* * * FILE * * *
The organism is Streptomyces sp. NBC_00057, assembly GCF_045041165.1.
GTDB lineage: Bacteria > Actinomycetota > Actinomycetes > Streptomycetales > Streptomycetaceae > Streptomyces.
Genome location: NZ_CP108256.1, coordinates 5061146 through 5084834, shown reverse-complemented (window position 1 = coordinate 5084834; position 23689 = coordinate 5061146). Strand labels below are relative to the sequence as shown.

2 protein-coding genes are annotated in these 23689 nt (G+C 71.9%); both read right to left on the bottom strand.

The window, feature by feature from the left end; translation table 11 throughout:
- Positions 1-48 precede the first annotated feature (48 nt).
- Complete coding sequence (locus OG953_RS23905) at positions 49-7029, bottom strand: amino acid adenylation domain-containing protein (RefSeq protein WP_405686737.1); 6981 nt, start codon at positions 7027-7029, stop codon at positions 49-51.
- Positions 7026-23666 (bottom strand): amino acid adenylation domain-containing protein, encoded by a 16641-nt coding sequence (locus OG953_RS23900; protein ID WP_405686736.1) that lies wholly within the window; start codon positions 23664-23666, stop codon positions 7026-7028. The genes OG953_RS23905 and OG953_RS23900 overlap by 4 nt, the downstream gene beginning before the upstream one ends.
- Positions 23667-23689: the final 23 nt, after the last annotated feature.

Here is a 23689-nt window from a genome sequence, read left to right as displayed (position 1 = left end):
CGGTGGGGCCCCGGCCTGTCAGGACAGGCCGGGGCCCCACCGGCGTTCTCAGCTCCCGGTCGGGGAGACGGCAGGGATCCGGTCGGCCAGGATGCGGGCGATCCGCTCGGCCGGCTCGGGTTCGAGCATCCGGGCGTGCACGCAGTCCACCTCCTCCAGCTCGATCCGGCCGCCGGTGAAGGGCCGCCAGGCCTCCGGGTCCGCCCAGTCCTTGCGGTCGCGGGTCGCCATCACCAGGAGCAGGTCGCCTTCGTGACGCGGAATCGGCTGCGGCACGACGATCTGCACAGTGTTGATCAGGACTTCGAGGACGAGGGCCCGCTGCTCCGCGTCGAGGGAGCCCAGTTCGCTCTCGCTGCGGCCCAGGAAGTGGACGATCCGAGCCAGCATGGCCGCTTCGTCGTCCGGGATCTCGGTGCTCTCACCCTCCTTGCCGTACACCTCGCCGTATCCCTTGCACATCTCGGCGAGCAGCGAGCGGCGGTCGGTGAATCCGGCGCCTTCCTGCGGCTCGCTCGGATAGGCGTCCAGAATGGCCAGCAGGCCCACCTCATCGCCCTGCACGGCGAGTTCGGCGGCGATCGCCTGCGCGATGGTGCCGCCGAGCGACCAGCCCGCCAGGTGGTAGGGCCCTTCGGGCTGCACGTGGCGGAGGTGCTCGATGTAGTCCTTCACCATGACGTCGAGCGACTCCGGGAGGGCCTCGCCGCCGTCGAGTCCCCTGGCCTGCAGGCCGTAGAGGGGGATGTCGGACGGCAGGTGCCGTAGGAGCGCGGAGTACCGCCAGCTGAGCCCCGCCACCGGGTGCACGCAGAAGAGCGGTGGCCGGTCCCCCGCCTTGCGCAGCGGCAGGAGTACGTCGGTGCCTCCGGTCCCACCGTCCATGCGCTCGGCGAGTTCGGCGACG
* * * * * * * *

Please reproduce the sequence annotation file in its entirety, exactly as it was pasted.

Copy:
The organism is Streptomyces sp. NBC_00057, assembly GCF_045041165.1.
GTDB lineage: Bacteria > Actinomycetota > Actinomycetes > Streptomycetales > Streptomycetaceae > Streptomyces.
Genome location: NZ_CP108256.1, coordinates 5061146 through 5084834, shown reverse-complemented (window position 1 = coordinate 5084834; position 23689 = coordinate 5061146). Strand labels below are relative to the sequence as shown.

2 protein-coding genes are annotated in these 23689 nt (G+C 71.9%); both read right to left on the bottom strand.

The window, feature by feature from the left end; translation table 11 throughout:
- Positions 1-48 precede the first annotated feature (48 nt).
- Complete coding sequence (locus OG953_RS23905) at positions 49-7029, bottom strand: amino acid adenylation domain-containing protein (RefSeq protein WP_405686737.1); 6981 nt, start codon at positions 7027-7029, stop codon at positions 49-51.
- Positions 7026-23666 (bottom strand): amino acid adenylation domain-containing protein, encoded by a 16641-nt coding sequence (locus OG953_RS23900; protein ID WP_405686736.1) that lies wholly within the window; start codon positions 23664-23666, stop codon positions 7026-7028. The genes OG953_RS23905 and OG953_RS23900 overlap by 4 nt, the downstream gene beginning before the upstream one ends.
- Positions 23667-23689: the final 23 nt, after the last annotated feature.

Here is a 23689-nt window from a genome sequence, read left to right as displayed (position 1 = left end):
CGGTGGGGCCCCGGCCTGTCAGGACAGGCCGGGGCCCCACCGGCGTTCTCAGCTCCCGGTCGGGGAGACGGCAGGGATCCGGTCGGCCAGGATGCGGGCGATCCGCTCGGCCGGCTCGGGTTCGAGCATCCGGGCGTGCACGCAGTCCACCTCCTCCAGCTCGATCCGGCCGCCGGTGAAGGGCCGCCAGGCCTCCGGGTCCGCCCAGTCCTTGCGGTCGCGGGTCGCCATCACCAGGAGCAGGTCGCCTTCGTGACGCGGAATCGGCTGCGGCACGACGATCTGCACAGTGTTGATCAGGACTTCGAGGACGAGGGCCCGCTGCTCCGCGTCGAGGGAGCCCAGTTCGCTCTCGCTGCGGCCCAGGAAGTGGACGATCCGAGCCAGCATGGCCGCTTCGTCGTCCGGGATCTCGGTGCTCTCACCCTCCTTGCCGTACACCTCGCCGTATCCCTTGCACATCTCGGCGAGCAGCGAGCGGCGGTCGGTGAATCCGGCGCCTTCCTGCGGCTCGCTCGGATAGGCGTCCAGAATGGCCAGCAGGCCCACCTCATCGCCCTGCACGGCGAGTTCGGCGGCGATCGCCTGCGCGATGGTGCCGCCGAGCGACCAGCCCGCCAGGTGGTAGGGCCCTTCGGGCTGCACGTGGCGGAGGTGCTCGATGTAGTCCTTCACCATGACGTCGAGCGACTCCGGGAGGGCCTCGCCGCCGTCGAGTCCCCTGGCCTGCAGGCCGTAGAGGGGGATGTCGGACGGCAGGTGCCGTAGGAGCGCGGAGTACCGCCAGCTGAGCCCCGCCACCGGGTGCACGCAGAAGAGCGGTGGCCGGTCCCCCGCCTTGCGCAGCGGCAGGAGTACGTCGGTGCCTCCGGTCCCACCGTCCATGCGCTCGGCGAGTTCGGCGACG